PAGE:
Lights Out – ETS Invitational Tournament Recap

This past weekend I had the pleasure of casting the Eternal Tournament Series Invitational with Neon and aReNGee. We had a few technical difficulties, but overall it was a good stream and a fun time. There were a lot of sweet decks, good games, and interesting plays, so I thought it would be cool to take a look at some of them, round by round. You can follow along with the tournament in the youtube vods at https://www.youtube.com/watch?v=a01ZjZkm03A&index=1&list=PLGPxvOABpJ2T0edgnWg4f0zaU0yyGbqgM

For reference, the bracket: http://challonge.com/ETSNovInvitational

And the decklists: https://docs.google.com/document/d/11s7IAglxvU1w1ph7V5OKwbi9mtsjIC2fAQIn_D0RxgY/edit

Winner’s Round 1: Rekenner (Feln Control) vs. Linyvine (Armory)

I had high hopes for Feln Control coming into the tournament, but Armory is not the matchup Feln is looking for round 1. Rekenner’s key decision game 1 was going playing a Staff of Stories on turn 6 instead of searching for Azindel’s Gift with Celestial Omen, and he was max punished for it by Linyvine’s double Torch. If the Staff had survived Rek would have been in great shape in a difficult matchup, but waiting until after Liny’s hand was discarded would have made the Staff a lot safer and turned off most Rise to the Challenge plays. Azindel’s Gift also cuts off the massive card advantage of Smuggler’s Staff, so the way the draws worked out this game the Gift line would have been excellent.

Game 2 showed off the power of Cabal Countess. The fine lady ambushed in and attacked for 6, then Rek Backlashed Liny’s Harsh Rule to secure another hit. Countess is amazing against Relic Weapons in general, as you can ambush her in at the end of turn and attack the weapon down on your turn without expending a card (you destroyed the relic weapon and were still left with a 4/1 unit in play).

Game 3 some Relic Weapons out-race a Recurring Nightmare – maybe the Nightmare isn’t that great in this matchup after all. If Liny had one fewer warcry Rek might have had a chance, but the follow-up Auric Runehammer after Recurring Nightmare took out the Sword of Icaria had too much armor for Rek to overcome.

Winner’s Round 2: Babam (Haunting Scream) vs. KampfKrote (Stonescar Midrange)

This match looked bad for Babam before the games even started, thanks to Kampf’s full set of Statuary Maiden and Steward of the Past to mess with the Void. Steward in particular doesn’t even need to survive to neutralize all of Babam’s Haunting Scream targets.

In practice, Babam stumbled and Kampf’s huge units just beat him down (a common theme throughout the day). Gorgon Swiftblades and Twilight Raptors just don’t match up very well against Argenport Instigators and Champions of Chaos. Game 2 Kampf added a Statuary Maiden and a Steward of the Past to add insult to injury, but they weren’t even necessary.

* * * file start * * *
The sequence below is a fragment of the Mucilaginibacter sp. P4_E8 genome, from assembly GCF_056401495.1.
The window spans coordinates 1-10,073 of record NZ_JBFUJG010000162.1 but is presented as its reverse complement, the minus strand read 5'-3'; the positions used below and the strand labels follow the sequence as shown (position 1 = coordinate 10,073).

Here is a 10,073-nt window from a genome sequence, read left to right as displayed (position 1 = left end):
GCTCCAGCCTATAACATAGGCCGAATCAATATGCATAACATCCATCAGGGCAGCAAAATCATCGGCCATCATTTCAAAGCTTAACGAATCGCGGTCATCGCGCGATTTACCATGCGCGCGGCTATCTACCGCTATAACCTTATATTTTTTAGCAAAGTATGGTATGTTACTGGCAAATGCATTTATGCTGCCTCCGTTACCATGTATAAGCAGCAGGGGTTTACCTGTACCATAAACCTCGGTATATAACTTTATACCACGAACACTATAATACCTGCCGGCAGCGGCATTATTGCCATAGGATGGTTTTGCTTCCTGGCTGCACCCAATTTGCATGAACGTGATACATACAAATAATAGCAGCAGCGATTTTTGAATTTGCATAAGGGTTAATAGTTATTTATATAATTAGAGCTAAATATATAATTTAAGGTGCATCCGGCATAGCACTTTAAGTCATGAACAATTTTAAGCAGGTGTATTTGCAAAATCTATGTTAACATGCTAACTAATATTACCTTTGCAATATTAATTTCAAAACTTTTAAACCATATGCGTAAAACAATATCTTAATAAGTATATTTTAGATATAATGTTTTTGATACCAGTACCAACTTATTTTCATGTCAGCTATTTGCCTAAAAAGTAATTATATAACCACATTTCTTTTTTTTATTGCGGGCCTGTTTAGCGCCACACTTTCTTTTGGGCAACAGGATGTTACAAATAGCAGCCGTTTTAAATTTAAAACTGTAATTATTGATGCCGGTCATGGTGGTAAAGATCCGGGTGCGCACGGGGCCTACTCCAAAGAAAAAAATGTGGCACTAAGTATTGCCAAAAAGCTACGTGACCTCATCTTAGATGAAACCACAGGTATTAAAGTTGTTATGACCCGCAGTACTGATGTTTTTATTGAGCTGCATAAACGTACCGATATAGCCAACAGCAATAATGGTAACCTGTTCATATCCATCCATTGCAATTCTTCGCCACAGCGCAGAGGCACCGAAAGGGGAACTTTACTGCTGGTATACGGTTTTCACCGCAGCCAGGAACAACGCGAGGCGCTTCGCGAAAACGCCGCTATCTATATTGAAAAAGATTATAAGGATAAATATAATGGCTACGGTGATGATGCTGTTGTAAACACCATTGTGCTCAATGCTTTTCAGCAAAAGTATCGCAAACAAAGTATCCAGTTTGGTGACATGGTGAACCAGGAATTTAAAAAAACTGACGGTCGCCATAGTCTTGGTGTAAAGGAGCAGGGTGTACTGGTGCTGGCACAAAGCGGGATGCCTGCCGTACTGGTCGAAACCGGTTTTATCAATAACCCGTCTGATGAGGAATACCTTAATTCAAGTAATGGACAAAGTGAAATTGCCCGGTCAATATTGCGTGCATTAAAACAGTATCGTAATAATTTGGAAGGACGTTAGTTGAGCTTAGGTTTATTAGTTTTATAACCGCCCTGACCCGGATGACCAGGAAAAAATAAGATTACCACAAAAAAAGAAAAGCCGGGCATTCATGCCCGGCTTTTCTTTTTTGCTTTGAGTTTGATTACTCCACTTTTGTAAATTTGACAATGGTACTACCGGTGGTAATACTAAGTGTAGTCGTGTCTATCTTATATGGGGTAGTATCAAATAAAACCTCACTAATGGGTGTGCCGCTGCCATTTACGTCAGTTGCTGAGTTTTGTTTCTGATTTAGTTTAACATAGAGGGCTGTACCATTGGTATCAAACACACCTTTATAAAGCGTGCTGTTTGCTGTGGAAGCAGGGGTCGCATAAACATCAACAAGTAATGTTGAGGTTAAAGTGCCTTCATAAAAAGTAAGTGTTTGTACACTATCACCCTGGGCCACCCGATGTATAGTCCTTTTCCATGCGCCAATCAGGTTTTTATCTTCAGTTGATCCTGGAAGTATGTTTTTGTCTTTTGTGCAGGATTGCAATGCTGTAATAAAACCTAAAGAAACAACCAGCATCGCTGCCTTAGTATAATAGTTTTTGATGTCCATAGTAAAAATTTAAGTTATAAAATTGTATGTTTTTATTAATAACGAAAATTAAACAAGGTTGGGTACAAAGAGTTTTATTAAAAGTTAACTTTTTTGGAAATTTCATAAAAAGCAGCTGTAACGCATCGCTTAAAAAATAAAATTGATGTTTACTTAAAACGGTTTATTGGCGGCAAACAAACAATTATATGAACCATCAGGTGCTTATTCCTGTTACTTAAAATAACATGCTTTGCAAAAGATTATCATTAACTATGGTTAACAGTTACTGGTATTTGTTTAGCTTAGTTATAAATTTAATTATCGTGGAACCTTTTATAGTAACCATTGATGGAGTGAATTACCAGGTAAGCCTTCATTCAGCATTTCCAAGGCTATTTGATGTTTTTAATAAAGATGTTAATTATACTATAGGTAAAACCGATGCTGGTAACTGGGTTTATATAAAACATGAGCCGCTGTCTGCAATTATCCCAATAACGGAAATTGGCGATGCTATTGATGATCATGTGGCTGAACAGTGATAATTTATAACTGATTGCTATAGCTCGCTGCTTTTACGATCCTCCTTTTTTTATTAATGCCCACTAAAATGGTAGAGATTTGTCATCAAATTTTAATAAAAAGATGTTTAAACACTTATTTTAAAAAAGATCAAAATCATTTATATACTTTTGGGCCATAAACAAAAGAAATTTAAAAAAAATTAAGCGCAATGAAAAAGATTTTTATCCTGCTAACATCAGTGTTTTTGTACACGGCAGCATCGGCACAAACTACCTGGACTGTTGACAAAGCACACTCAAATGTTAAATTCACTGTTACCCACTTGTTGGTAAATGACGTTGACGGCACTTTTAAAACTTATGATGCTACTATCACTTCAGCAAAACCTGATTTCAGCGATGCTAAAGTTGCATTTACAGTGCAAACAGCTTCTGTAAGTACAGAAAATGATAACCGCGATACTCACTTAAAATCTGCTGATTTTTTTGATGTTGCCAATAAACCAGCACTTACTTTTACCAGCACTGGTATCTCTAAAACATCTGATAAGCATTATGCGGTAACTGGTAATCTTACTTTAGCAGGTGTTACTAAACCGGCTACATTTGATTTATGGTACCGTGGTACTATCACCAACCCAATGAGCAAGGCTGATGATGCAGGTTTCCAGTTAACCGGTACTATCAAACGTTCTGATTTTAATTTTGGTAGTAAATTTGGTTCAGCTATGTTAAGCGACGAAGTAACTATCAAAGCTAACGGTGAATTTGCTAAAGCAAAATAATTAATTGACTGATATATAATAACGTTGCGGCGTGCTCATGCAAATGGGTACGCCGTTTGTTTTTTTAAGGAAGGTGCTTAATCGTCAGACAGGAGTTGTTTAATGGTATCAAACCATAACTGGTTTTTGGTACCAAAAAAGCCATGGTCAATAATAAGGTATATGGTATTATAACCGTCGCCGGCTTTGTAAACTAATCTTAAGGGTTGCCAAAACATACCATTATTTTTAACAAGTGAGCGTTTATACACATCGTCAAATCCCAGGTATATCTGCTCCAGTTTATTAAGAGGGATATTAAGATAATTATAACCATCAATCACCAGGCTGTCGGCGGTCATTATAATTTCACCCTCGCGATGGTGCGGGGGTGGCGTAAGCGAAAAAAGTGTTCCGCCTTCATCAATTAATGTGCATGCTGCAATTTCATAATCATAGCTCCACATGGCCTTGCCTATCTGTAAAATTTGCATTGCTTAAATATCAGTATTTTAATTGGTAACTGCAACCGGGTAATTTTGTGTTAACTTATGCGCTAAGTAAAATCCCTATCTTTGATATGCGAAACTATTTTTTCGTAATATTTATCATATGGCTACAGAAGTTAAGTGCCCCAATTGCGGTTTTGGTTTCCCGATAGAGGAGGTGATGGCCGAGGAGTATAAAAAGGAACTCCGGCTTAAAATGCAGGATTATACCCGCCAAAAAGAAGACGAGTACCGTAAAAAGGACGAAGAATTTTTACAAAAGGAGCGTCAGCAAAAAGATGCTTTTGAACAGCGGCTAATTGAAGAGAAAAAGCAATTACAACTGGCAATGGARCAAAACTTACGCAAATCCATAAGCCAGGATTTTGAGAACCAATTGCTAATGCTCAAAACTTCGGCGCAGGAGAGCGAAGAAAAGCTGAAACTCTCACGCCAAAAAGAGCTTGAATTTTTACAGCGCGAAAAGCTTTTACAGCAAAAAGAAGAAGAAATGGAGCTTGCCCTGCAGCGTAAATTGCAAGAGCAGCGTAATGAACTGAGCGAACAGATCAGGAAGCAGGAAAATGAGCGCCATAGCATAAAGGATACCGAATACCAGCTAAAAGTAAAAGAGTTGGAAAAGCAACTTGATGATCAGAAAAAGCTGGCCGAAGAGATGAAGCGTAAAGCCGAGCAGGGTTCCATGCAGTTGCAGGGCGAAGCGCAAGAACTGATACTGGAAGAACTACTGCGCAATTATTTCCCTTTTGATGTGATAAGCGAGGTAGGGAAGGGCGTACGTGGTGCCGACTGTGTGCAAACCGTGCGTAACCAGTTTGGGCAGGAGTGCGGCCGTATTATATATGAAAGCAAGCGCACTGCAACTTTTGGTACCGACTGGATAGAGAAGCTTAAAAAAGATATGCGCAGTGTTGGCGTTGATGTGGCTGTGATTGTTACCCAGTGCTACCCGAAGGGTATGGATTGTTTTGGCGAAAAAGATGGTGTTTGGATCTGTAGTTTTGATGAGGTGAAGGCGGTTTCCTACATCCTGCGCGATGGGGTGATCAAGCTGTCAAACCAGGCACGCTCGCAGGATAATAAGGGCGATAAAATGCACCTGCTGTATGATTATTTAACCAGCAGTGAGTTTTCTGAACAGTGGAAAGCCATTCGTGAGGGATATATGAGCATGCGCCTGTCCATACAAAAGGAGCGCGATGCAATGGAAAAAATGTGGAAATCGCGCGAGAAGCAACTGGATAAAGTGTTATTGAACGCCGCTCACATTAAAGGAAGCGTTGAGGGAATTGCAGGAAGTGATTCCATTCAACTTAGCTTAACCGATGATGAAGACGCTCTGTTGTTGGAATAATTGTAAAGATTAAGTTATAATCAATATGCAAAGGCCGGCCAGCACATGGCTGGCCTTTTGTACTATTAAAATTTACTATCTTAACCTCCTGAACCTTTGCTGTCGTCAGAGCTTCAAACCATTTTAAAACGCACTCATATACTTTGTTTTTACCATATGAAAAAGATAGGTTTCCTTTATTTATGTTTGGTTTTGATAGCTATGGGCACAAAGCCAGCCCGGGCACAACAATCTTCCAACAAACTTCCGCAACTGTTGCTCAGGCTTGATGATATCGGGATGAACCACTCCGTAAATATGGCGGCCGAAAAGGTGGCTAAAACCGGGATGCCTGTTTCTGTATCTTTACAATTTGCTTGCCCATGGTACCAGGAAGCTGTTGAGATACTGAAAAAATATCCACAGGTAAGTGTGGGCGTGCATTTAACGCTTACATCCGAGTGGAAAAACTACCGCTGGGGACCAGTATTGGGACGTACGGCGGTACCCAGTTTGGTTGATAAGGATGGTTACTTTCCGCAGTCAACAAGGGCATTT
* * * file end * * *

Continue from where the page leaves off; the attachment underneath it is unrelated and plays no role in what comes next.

Loser’s Round 2: Sir Rhino (FTS Vault) vs. LocoPojo (FTJ Vault)

scraptank

This was a Vault of the Praxis tokens mirror, and it really demonstrated the power of a few different cards. Game 1 was won by a huge swing and double Rally from LocoPojo after he blocked just enough units to survive SirRhino’s Xenan Obelisk-fueled attack. Game 2 showed how important Furnace Mage is in Relic heavy match ups, although it was ultimately dominated by a huge Scraptank LocoPojo could not remove. By the end of the game the Tank had grown to an unmanageable 19/19!

Game 3 had a very interesting sequence that was kicked off by LocoPojo playing a Claw of the First Dragon. SirRhino answered by playing a Scraptank and then attacking with several units. This forced Loco to either block with several units, growing the Scraptank out of range of the Claw of the First Dragon’s 4 Strength, or take the hit, destroying his Claw. Pojo turned it around and once again showed the power of Rally, as he was able to end the game immediately after his Claw entomb trigger. Rally was crucial to pushing through enough damage to finish the game, as SirRhino would have been able to turtle up behind his Scraptank and take over the board.

Winner’s Round 3: KampfKrote (Stonescar Midrange) vs. Linyvine (Armory)

Game 1 Liny uses Rise to the Challenge to grab a crucial Auric Runehammer. Runehammer is great against Stonescar because it almost always gets a 2-for-1 if you can boost it up to 5 strength. Its Summon effect even protects you from taking 5 damage from Umbren Reaper! Getting 2-or-1s against decks without any card draw like Stonescar midrange is especially valuable. Game 1 demonstrated this to the max, as Linyvine killed Kampf’s one unit with an 8/3 Runehammer and rode it to victory. It didn’t help that Kampf’s game 1 configuration was packed with removal that is nearly useless against Armory.

Loser’s Round 3: KampfKrote (Stonescar Midrange) vs. Shedd (Stonescar Burn)

Any matchup where both players are trying to aggressively reduce the opponent’s health total depends heavily on tempo. Kampf has the play game 1, and crucially has two removal spells on turn 3 to get irreparably far ahead on health and board position. When a burn deck is pointing big spells like Obliterate and Flame Blast at your units instead of your face, without units to push for damage, you’re in good shape.

Health total is so important in this matchup that Shedd opted to put multiple Lethrai Falchion in his sideboard to create big health swings in the Stonescar matchup, and he puts the weapon to good use in game 2. A good play (that I missed during the live cast) was using Torch and FlameBlast to deal 5 damage with only 3 power, which allowed Shedd to get in a clean attack with an 8/2 Magmahound suited up with Lethrai Falchion. That’s a good trick to have in your repertoire!

Loser’s Round 4: KampfKrote (Stonescar Midrange) vs. LocoPojo (FTJ Vault)

statuary-maiden